Do you drive to the supermarket happy to forget, let’s say, 20% of the items on your shopping list?
Alternatively, perhaps you prepare Sunday lunch and leave out one or two items? Would you go on holiday with half the clothes and 80% of the petrol you need.
You don’t do that? Then why do you accept it in an IT project? Building in a mop-up ensures:
- A decrease in benefits
- Quality issues
Loss of benefits
Loss of benefits is easy to understand. Miss out some people and you lose their productivity gains. Even worse, you commit to legacy hardware and unsupported software. Missing whole teams can break busiess processes. For example, I once worked in a team left behind in a Windows/ Office update. We could open no attachments sent by migrated colleagues and all our work suffered.
Let’s be honest. Phase one will consume the original project budget. Anyone demoted to a mop-up phase will be the subject of another business case. The organisation then has the false choice of leaving a team behind or spending more money.
Should you keep a legacy system for one team (or activity), you will spend that extra money, anyway. For example, I have seen the decision to roll out geographically lead to dual identities so that a team could work on multiple sites.
The mentality of ‘fix it later’ is contagious and I contend that a project team willing to mop up, ignores risks and issues. For example, I mopped up after a project that used a tool to support readiness activities. But the tool didn’t work. Rather than fix the tool, the first team let people opt out of the migration. Many of those who opted out had no need for the tool, but the project team let it ride.
Why are mop-ups so common?
I am afraid this will sound cynical:
The IT service industry depends on repeat work and mop-ups are the most lucrative of all activities
Businesses and service providers assume the cost of an activity, often during competition, before understanding the job to be done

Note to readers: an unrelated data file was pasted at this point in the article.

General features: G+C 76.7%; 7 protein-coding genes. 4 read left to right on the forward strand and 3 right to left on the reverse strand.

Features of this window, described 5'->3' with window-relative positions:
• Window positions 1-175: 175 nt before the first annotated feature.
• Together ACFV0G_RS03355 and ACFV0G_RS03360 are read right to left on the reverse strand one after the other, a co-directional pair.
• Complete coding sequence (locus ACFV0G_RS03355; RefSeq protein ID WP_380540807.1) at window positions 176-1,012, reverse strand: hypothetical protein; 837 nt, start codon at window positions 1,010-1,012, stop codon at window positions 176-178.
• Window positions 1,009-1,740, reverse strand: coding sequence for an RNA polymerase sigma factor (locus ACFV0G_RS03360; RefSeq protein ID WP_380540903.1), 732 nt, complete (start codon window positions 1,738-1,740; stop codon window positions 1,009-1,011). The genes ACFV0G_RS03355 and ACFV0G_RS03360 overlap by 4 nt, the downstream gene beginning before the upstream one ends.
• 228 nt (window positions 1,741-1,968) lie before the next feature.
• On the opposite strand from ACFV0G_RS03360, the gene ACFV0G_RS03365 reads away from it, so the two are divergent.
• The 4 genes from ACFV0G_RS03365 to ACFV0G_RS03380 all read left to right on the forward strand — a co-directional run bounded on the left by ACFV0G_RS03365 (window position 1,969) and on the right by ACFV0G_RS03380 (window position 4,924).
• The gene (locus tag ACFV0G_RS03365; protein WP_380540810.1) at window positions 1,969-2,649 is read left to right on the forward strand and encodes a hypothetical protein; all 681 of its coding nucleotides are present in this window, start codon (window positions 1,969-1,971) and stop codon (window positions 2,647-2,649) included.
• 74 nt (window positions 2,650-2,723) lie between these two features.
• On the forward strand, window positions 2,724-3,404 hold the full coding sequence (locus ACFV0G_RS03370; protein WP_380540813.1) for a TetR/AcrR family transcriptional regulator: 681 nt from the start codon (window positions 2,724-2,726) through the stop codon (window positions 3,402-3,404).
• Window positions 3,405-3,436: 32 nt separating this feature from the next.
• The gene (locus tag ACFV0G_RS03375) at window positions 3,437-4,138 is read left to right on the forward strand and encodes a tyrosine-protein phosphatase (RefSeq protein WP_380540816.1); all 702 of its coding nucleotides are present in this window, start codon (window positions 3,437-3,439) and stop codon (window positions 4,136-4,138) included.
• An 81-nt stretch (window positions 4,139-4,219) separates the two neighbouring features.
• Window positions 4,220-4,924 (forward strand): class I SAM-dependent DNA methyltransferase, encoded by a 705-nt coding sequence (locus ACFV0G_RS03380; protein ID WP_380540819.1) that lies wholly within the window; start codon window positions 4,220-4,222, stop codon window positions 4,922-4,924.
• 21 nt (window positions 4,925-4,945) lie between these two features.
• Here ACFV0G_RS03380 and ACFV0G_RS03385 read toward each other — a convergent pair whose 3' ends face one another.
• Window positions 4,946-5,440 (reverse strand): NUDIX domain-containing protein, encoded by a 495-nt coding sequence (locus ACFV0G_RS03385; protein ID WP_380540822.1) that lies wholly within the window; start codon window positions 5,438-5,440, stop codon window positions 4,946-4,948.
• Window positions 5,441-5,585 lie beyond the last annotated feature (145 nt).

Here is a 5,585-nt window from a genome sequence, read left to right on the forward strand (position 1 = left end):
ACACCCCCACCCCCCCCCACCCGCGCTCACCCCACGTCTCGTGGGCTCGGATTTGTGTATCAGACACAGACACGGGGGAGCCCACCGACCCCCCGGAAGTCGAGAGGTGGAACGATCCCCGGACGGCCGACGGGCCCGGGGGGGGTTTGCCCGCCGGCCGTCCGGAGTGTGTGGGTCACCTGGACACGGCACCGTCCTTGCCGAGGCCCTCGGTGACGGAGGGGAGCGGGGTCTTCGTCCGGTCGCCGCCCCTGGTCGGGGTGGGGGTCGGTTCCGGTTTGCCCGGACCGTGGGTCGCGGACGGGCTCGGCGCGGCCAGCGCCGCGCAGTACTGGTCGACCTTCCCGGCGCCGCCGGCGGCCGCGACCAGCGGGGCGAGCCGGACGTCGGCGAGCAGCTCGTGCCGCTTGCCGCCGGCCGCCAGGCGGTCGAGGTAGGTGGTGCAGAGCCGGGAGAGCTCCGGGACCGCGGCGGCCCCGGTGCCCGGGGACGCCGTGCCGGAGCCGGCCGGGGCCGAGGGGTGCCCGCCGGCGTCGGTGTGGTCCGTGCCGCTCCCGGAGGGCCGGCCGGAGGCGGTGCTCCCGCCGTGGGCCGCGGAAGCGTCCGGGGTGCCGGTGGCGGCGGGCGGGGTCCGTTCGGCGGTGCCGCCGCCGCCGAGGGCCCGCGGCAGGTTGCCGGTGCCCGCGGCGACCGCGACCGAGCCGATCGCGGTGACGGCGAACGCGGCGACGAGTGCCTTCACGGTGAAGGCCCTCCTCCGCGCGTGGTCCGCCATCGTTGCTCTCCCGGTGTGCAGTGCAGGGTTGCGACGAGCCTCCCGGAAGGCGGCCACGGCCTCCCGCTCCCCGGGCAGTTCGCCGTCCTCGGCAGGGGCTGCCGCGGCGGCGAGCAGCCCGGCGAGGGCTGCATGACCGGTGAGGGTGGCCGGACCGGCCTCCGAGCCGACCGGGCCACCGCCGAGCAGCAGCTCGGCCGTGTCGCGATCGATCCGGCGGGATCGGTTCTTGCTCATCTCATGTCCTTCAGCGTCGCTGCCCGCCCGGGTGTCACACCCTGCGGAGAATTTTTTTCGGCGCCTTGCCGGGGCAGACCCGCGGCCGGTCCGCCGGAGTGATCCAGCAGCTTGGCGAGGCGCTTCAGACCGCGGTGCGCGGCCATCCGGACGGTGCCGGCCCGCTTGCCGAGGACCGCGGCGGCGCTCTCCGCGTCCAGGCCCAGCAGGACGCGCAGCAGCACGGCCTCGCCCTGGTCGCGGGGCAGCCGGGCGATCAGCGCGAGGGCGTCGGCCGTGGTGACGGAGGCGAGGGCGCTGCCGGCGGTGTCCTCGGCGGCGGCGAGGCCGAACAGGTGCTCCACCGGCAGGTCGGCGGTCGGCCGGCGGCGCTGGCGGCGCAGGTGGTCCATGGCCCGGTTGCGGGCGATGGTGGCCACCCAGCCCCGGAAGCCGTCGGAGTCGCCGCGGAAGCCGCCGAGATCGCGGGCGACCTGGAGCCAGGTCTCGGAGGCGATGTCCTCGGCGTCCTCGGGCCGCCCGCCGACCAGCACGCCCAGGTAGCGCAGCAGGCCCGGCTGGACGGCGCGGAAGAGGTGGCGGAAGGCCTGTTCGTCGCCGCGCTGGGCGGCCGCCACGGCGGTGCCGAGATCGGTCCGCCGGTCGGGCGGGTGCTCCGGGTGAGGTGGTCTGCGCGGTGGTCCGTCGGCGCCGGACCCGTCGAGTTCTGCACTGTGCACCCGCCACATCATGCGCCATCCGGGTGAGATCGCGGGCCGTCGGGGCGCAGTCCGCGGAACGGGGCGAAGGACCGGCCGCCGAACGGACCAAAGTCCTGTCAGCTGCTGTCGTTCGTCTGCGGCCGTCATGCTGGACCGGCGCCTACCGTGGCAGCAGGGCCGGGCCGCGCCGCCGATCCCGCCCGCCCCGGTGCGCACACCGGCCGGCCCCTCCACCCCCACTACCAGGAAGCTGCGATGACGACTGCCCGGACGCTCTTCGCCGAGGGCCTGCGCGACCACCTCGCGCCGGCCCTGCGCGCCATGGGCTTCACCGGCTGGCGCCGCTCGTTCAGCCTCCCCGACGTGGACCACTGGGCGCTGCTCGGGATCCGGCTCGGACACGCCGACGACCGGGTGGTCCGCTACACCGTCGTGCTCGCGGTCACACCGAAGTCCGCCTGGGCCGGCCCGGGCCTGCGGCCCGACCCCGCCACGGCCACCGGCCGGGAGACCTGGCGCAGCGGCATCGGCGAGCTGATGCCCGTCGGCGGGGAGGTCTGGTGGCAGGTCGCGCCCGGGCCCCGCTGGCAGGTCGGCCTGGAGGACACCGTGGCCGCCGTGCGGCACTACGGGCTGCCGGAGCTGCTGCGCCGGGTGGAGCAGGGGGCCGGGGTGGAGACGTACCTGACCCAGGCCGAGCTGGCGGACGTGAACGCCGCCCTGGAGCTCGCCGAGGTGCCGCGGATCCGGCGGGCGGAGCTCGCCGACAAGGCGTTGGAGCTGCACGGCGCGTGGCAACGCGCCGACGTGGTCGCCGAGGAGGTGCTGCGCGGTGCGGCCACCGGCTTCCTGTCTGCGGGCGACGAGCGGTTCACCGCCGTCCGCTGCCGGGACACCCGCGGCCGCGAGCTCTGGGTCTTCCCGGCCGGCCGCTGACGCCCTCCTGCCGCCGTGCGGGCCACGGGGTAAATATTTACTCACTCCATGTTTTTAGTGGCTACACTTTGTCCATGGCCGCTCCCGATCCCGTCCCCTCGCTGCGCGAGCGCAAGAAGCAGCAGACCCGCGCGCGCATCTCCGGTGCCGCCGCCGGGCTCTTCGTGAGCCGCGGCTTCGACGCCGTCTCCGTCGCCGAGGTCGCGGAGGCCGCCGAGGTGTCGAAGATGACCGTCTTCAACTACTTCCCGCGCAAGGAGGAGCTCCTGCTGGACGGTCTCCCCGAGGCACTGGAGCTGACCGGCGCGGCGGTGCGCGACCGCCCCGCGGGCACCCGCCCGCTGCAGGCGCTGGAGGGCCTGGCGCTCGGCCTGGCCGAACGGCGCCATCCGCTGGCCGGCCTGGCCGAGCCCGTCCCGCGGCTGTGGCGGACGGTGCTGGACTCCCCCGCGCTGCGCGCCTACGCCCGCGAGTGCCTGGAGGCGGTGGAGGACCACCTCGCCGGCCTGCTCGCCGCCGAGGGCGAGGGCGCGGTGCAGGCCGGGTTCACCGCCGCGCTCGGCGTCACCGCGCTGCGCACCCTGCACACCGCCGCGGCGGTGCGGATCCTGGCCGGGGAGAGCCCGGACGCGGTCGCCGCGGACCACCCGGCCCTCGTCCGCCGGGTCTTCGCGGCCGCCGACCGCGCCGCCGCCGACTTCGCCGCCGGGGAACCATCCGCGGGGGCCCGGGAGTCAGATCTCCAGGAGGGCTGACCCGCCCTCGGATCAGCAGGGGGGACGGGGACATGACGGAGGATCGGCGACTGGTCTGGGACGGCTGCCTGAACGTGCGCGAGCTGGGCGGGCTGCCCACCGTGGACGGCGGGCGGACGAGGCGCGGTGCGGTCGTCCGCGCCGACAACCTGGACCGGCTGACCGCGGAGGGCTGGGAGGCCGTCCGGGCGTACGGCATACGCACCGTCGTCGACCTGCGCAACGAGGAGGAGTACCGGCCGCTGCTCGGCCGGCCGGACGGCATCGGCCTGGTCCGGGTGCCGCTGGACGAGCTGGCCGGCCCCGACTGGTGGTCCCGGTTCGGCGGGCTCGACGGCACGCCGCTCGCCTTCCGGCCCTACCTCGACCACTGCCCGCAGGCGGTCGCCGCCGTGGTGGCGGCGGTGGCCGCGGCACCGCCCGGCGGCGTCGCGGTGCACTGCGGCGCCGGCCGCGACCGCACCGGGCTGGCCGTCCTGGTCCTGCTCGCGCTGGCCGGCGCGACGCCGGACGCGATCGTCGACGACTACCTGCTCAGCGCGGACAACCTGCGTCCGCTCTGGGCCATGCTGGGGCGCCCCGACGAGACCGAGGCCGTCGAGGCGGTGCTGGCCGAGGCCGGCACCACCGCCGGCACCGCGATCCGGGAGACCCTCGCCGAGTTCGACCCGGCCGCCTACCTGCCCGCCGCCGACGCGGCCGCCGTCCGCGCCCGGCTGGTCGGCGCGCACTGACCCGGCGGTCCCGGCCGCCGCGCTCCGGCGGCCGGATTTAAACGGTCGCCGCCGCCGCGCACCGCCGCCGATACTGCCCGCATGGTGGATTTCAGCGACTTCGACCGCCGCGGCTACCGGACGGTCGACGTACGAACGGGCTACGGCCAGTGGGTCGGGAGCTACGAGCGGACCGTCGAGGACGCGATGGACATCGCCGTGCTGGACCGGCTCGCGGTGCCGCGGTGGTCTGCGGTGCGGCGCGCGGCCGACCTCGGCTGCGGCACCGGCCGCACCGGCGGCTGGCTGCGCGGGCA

“It’s so bad that maybe the government should give up the ghost on trying to do anything and simply accept that multibillion [dollar] failures are a permanent part of the landscape,” said analyst Michael Krigsman, CEO of consulting firm Asuret and an expert on IT project failures – Computer World December 2012, ‘Let’s Plan the Mop Up’
Start right and be honest; every shortcut will come back to haunt you
Your business case must be explicit. List the systems to be decommissioned and quantify the acceptable level of business disruption.
Describe the people, understand where they are and how they work. Are they mobile workers, are they customer facing, do they have project deadlines? What data do they receive and from whom?
Audit the environment against your assumed ‘standard’. Uncover and document the variations. Understand the times of the week, month and year that can brook no disruption. Get to grips with the IT literacy of the target population.
Build project governance across IT, the organisation and third-parties. Foster open, robust risk and issue management. Set up approval processes for the process and plans, and agree go/ no-go criteria. Make clear the responsibilities and vision for the change. Set data led performance targets.
Apply best practice, you need good people, strong processes and robust data. Agree the Quality up front and ensure compliance.
Learn lessons. Use pilots for customer acceptance and to test your processes. Assess each activity and build improvements into the process.
This list holds no surprises, except the fact that few projects do all this, let alone do it well. However, there is one more factor to consider – how well the IT department works with the business.
If your IT team sees the organisation as something that exists to use IT, you will not do well. On the other hand, if your IT team listens and responds to the business, you have the potential for success. During every IT project, capitalise on this relationship, ensure contact at every level of the project, from steering group to specialists and their customers.
If you can do all this, you will avoid the phrase ‘let’s plan the mop-up’.